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How John started a community initiative from his spare room

Written by: Mettle editorial
3 min read

John Irwin found a way to give back to his community after he left his job at BT and became a Supported Lodgings Provider with Manchester City Council.


According to Action for Children, there are an estimated 120,000+ children and young people in the UK who are homeless.

Like Centre Point, End Youth Homelessness, and Shelter, there are a number of charities across the UK trying to help people find a place to call home. But there are also individuals who have opened their doors to teens who need a safe space to live. 

One such person is John Irwin. 

While working at BT, he decided he wanted to do something else with his life. After being offered voluntary release he decided to become a Supported Lodgings Provider with the Manchester City Council. John says he was fortunate enough to have a good upbringing and “just wanted to give something back to help”. 

And for the past six years, he’s been doing exactly that. 

According to Manchester City Council, many young people are not ready to live on their own or might be leaving foster care (which happens at the age of 16) but can't stay at home. 

“Sometimes the care-leavers lack confidence and have no idea how to run their own place or even look after themselves, which can be daunting. That’s where Supported Lodging Providers play a vital role, we treat them as adults and as part of the family,” says John.

The scheme helps people between the ages of 16 and 21 (or 25 if they are in higher education) to develop the practical skills and emotional stability they need to live independently and reach their potential. Lodgers will move in with John and get help to find their independence. Anything from housework, how to budget, cooking or basic life skills, John offers guidance and support. 

“So then when they do get their own place, they're able to go off and be more confident. It's great to see that happen,” he says.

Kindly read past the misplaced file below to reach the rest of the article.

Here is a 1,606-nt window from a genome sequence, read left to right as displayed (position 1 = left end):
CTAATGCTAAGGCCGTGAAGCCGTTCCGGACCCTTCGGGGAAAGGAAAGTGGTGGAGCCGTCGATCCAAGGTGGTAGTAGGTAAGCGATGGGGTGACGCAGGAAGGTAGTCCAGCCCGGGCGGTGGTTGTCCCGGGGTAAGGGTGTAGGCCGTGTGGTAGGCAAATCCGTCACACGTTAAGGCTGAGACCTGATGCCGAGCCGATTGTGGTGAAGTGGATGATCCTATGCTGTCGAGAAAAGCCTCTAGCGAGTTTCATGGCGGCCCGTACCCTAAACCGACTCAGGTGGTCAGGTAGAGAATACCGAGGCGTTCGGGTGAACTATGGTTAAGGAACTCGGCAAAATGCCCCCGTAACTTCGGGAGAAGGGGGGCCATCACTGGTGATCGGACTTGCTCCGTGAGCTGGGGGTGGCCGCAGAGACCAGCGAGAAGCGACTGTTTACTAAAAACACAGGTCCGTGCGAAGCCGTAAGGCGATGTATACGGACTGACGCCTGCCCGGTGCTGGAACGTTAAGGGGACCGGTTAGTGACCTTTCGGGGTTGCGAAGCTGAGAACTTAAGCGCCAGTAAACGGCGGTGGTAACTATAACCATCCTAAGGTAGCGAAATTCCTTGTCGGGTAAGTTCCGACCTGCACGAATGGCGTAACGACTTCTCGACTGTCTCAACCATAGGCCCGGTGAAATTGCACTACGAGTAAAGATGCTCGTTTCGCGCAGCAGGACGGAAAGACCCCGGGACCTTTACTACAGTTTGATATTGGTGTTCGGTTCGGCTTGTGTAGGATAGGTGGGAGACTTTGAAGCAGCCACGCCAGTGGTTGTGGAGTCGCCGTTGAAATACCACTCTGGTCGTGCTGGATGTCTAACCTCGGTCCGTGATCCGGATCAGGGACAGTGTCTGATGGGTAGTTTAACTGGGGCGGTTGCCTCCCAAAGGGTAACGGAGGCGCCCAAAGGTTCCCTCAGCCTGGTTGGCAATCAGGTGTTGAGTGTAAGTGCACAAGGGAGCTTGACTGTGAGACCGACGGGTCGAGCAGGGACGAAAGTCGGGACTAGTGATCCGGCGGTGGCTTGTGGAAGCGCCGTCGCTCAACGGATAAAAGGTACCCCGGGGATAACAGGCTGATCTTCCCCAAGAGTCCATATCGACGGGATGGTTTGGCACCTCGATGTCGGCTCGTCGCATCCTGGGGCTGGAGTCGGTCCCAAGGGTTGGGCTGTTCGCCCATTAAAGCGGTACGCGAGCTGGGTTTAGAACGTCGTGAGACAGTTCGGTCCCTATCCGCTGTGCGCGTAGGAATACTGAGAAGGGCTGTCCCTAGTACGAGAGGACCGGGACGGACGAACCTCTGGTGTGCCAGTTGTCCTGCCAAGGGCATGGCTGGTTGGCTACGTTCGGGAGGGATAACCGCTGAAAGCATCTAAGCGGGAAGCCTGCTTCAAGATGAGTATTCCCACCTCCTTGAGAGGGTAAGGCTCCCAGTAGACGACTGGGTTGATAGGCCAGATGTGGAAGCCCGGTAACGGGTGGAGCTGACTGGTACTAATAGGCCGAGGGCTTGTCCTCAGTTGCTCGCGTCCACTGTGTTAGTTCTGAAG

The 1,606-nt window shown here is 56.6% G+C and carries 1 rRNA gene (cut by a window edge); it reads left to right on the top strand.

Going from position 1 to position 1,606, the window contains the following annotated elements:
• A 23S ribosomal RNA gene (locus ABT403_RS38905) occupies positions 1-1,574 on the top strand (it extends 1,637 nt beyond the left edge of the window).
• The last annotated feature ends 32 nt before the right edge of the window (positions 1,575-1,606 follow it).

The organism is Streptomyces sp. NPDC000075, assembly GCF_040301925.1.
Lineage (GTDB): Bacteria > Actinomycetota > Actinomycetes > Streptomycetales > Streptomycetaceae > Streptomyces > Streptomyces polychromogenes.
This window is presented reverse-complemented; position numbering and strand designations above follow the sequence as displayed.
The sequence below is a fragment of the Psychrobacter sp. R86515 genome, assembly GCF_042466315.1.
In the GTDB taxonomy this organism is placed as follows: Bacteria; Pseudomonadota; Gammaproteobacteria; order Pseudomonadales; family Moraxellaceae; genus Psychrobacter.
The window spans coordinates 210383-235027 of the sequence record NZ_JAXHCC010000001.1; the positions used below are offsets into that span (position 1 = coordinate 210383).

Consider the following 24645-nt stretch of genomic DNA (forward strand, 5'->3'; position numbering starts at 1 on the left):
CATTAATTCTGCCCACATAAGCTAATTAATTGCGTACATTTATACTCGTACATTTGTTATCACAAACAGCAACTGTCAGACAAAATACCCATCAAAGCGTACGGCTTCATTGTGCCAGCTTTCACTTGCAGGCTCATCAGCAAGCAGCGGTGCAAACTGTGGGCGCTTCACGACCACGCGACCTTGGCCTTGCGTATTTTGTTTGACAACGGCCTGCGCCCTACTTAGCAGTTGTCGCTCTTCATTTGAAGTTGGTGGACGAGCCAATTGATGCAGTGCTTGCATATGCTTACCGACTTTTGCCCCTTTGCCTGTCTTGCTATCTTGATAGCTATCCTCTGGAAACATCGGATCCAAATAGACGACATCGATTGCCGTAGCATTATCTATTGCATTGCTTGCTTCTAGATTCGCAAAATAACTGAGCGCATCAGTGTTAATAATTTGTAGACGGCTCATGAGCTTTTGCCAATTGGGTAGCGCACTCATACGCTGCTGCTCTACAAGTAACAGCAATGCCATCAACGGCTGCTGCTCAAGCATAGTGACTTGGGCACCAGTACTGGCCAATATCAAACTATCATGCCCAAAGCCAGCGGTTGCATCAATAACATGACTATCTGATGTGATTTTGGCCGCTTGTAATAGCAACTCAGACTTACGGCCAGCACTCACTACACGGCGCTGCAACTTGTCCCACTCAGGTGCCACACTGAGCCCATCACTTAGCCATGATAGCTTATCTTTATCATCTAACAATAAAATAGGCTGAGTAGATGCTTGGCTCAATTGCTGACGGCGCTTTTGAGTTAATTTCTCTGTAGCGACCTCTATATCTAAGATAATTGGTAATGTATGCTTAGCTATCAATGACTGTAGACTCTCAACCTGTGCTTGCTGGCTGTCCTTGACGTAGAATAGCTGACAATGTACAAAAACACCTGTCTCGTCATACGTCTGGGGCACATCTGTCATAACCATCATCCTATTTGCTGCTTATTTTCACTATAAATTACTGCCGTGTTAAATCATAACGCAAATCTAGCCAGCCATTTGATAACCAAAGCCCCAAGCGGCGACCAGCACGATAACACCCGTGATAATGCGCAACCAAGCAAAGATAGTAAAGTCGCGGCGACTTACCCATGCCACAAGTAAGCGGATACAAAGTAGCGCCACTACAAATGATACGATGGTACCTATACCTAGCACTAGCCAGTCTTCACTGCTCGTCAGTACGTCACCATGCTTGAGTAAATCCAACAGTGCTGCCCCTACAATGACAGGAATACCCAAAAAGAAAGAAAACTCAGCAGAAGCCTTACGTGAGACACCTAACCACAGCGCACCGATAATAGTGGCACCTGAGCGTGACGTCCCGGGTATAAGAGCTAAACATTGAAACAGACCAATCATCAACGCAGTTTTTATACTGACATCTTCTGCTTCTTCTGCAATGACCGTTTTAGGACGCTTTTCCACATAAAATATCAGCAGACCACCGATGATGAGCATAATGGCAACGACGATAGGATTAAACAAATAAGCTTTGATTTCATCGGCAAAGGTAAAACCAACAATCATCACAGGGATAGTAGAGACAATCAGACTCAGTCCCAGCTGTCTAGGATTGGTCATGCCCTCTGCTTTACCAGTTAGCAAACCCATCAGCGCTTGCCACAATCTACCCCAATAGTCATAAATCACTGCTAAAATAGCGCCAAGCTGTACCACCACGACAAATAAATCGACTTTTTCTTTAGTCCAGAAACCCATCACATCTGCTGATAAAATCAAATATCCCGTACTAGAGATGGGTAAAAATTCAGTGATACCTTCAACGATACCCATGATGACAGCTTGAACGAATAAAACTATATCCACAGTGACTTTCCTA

To be a Supported Lodgings Provider you have to be assessed by Council Social Workers. Due to all the background checks, this can be quite a long process explains John. 

“Finally you go in front of a panel who will ask relevant questions regarding how you see the role and how you would deal with various scenarios. Once that’s all done, and you pass, you can get started,” he says. "Regular training and various courses are also offered to help you develop in the role."

When it comes to taking on a lodger, John says that “no one is forced.” 

“The lodgers come over with their Social Worker or Support to meet me a few times, check out their bedroom, the house and the local area, and then we both decide whether they want to stay or not.”

But that wasn’t the only admin needed to be able to help these young adults. He soon realised that there were business implications to being a Supported Lodgings Provider.

“When I initially started we were told that you don't pay tax because of the job. I later found that I do need to register as self-employed because I fall under the foster care banner.” 

According to the National Fostering Group, all foster carers have to register as self-employed, submit a self assessment tax return and pay National Insurance. However, according to John, Supported Lodgings Providers aren’t the same as foster carers. “We are the gap in between,” he explains. 

“So we [he and his colleagues] didn’t know that we had to be self-employed. Not all my colleagues have signed up as self-employed yet, but I have. I was told I just need to zero everything on the self assessment form.” 

This is because most foster care – and services that fall under that umbrella – don’t pay tax because of the Qualifying Care Relief tax scheme. However, they still need to calculate their tax at the end of each tax year to make sure they haven’t exceeded the threshold. 

To keep all documents in order for his assessment John realised he’d need a business bank account. “When I saw Mettle, I really wanted it because I just knew it’d help me. And it's free, which is brilliant,” he says. 

John concluded by saying he’d wished he had become a Supported Lodgings Provider years ago. 

“I want to keep doing this for as long as he can. I get company out of this too, and sometimes you are lucky enough to form a good bond with them. I’ve had ‘Dad moments’ that until doing this role I’d never expected to have – like taking them to vote for the first time exactly as my parents did for me.”

Tackling youth homelessness is an important cause. If you have the means and would like to learn more about getting involved, the Government's website has information on Supported Lodgings Providers. You can also find out through your local council to see if they have a scheme in place.

Sound good? Apply now

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